an e-newsletter for students and alumni of saint michael's biology department


 
 
Biology Mingles with Religion
By Doug Green, professor of biology
 

"Science and Religion" – there’s a course that will raise a few eyebrows!   During the Fall 2007 semester, Professor Jim Byrne of the religious studies department and Professor Doug Green from the biology department teamed up to teach this new course that was offered by the religious studies department. 

Interest in the relationship between science and religion is growing rapidly, both on and off campus. In the science             The Science and Religion Seminar Class
section of any big bookstore you’ll find
half a dozen or more books about religion and science.  Oxford University recently announced a $4 million project to study human belief in God from a scientific, psychological, and sociological perspective.  The timing of the course was perfect, and as a Catholic, liberal arts (and sciences!) institution, Saint Michael’s was the perfect place to offer it. The course filled almost instantly with 16 students during pre-registration.

The course format was a weekly seminar that met for two and a half hours.  Each week the class addressed a specific question and read three or four papers or chapters that related to it.   Class meetings consisted of discussions on the particular question under study.  Each student wrote five short reflection papers and one longer research paper on topics related to the main discussion questions, with an additional take-home final that asked them to evaluate the value of the course. 

The students seemed to enjoy the course immensely.  The discussions filled the time slot each week with no dead space.  The students were eager to share their insights from the reading and their personal beliefs, and while discussions sometimes were intense, they were never intimidating.  A number of faculty members expressed interest in guest lecturing, and many students who were not in the course told the instructors that they had heard good things about it and wanted to take it next time around.  Professors Byrne and Green plan to teach the course again during Spring 2009.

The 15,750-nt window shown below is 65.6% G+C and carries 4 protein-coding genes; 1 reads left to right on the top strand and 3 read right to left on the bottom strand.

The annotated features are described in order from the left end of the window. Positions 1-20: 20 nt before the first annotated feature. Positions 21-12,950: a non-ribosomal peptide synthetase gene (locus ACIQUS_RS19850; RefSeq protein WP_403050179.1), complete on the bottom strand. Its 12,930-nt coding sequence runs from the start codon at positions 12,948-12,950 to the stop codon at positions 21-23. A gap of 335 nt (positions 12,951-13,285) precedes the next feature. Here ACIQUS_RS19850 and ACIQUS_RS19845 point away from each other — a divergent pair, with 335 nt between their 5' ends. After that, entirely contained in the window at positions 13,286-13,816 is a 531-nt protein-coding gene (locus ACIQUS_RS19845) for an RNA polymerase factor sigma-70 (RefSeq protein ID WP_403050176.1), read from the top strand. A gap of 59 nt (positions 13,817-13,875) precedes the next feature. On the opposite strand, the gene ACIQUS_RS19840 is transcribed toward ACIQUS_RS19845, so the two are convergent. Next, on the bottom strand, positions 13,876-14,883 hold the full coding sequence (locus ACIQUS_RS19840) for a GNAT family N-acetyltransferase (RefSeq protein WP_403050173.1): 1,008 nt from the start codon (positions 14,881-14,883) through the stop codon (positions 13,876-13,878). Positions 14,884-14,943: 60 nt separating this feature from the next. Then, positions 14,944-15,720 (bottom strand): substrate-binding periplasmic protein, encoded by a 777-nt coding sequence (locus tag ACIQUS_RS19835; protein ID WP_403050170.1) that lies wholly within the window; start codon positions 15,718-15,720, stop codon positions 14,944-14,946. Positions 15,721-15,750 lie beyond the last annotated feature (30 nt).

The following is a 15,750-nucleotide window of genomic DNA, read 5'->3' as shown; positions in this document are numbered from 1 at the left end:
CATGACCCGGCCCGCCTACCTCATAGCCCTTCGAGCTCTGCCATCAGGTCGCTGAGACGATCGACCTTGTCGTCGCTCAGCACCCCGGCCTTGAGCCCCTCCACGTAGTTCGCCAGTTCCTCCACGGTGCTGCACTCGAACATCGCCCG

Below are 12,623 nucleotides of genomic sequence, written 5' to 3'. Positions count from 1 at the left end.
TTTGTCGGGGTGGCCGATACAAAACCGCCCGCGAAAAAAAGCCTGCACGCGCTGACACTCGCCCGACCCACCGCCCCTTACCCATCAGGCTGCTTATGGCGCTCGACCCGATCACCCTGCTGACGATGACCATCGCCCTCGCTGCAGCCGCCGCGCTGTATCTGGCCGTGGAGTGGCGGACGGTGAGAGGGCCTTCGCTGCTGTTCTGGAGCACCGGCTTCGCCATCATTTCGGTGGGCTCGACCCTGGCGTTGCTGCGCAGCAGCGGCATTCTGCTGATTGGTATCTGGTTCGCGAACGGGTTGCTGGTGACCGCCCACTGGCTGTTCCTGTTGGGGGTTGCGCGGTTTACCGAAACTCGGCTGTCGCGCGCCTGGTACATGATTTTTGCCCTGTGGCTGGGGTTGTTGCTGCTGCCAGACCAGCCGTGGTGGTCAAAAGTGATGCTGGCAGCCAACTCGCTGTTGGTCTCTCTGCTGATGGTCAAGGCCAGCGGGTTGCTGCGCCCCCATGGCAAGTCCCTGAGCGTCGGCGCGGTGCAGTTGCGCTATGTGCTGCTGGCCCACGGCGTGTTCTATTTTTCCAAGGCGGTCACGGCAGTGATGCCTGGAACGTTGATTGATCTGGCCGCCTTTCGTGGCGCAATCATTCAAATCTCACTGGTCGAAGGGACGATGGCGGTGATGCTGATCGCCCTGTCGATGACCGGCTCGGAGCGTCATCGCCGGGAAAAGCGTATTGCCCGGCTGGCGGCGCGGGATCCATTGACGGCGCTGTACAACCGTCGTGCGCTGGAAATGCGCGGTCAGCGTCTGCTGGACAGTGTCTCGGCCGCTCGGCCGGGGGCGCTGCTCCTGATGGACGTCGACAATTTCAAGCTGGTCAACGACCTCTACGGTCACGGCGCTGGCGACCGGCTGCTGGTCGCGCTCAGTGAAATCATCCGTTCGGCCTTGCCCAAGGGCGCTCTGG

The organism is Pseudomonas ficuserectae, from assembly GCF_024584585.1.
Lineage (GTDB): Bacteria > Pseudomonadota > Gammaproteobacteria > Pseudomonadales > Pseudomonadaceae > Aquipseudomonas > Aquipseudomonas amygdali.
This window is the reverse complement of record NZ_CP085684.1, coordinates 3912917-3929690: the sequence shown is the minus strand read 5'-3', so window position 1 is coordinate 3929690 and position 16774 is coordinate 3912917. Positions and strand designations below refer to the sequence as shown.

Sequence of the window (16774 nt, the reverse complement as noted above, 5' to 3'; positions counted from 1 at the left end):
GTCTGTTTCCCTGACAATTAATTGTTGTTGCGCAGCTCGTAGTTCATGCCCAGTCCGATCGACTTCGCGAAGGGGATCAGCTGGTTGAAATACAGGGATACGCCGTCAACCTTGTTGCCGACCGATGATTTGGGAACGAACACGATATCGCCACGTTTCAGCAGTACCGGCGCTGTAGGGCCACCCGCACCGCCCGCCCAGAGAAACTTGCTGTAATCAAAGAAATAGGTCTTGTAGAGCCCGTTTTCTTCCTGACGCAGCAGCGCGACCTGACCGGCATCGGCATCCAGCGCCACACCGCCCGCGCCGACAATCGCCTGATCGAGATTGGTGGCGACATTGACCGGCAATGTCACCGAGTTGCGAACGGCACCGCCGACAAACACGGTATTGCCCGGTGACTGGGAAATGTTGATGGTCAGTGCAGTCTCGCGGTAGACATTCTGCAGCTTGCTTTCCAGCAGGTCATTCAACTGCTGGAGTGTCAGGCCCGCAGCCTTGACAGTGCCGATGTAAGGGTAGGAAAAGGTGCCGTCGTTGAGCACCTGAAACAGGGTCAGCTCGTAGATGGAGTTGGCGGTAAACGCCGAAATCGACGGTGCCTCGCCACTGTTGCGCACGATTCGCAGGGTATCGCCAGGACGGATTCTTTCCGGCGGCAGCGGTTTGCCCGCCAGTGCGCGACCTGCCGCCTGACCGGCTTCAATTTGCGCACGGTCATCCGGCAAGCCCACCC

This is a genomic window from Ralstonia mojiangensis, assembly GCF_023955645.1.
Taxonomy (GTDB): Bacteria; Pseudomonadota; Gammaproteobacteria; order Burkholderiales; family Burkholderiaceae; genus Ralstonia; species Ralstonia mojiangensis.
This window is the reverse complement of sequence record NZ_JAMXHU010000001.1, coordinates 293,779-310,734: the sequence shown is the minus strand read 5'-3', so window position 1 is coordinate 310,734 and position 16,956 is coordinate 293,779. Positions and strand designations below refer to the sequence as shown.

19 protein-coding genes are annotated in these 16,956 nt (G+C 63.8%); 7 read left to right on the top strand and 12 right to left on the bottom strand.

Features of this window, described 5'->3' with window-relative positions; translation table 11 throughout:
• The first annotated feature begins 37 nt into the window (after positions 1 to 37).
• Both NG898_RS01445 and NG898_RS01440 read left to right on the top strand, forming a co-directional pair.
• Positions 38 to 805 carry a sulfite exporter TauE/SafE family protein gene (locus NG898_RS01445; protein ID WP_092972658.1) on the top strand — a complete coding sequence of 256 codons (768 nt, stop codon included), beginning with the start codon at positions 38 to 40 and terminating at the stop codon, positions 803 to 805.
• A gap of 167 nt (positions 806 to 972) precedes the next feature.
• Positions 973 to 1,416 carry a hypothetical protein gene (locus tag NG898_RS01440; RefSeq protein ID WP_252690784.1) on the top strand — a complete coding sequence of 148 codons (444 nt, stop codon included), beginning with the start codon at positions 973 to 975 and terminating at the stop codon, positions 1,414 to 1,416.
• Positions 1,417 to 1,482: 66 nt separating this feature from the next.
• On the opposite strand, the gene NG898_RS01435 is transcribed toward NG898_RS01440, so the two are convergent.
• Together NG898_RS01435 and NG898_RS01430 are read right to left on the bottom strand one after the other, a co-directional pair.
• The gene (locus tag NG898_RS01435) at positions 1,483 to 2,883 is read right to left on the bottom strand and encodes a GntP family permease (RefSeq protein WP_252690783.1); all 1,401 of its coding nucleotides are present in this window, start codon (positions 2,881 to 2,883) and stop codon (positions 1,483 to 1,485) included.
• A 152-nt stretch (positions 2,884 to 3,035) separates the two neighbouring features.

Good students contributed greatly to the success of the course, but the far-reaching questions discussed each week promoted success as well.  The class addressed questions such as whether the universe appears to have a purpose or underlying design, and considered this question from both a scientific perspective (with help from Professor of Physics Alain Brizard) and a religious perspective.  The class spent several weeks learning about the
           The Science and Religion classroom          scientific method, hypothesis testing, 
                                                              and scientific inference, and even performed an experiment in Cheray 315 with Petri plates, automatic pipettors, bacteria and virus.  They applied their understanding of science to evaluate the evolution-intelligent design-creationism controversy and the issue of who decides how to teach science in public schools.  The class gained historical perspective on religion and science by reviewing the case of Galileo’s excommunication.  They considered the questions of whether Christians have a special responsibility to care for the environment as part of God’s creation, or whether the Biblical injunction of holding “dominion” over the earth may be responsible in part for damaging environmental practices.  Throughout the course students developed an understanding of the nature of religion and the nature of science, their limitations and their areas of purview, and the different but sometimes overlapping path to knowledge that each provides.

Professor Byrne’s research area is religion and modernity, and explores the ways in which religion responds to new ideas and discoveries that can challenge traditional beliefs.  Professor Green teaches the evolutionary biology course, so some of the issues he teaches about are precisely the issues Professor Byrne studies – a perfect match!  Dialog between disciplines is a long-standing tradition in the liberal arts and in Catholicism as well.  Because of its small size, Saint Michael’s makes it easier for faculty in different departments to collaborate on courses like this, and because of our Catholic, liberal arts tradition, such courses fit in nicely with our educational mission.  If you would like to learn more about this course, be sure to read about it in the latest issue of the Saint Michael’s College Magazine, or feel free to contact Professor Green at dgreen@smcvt.edu with your thoughts and comments.



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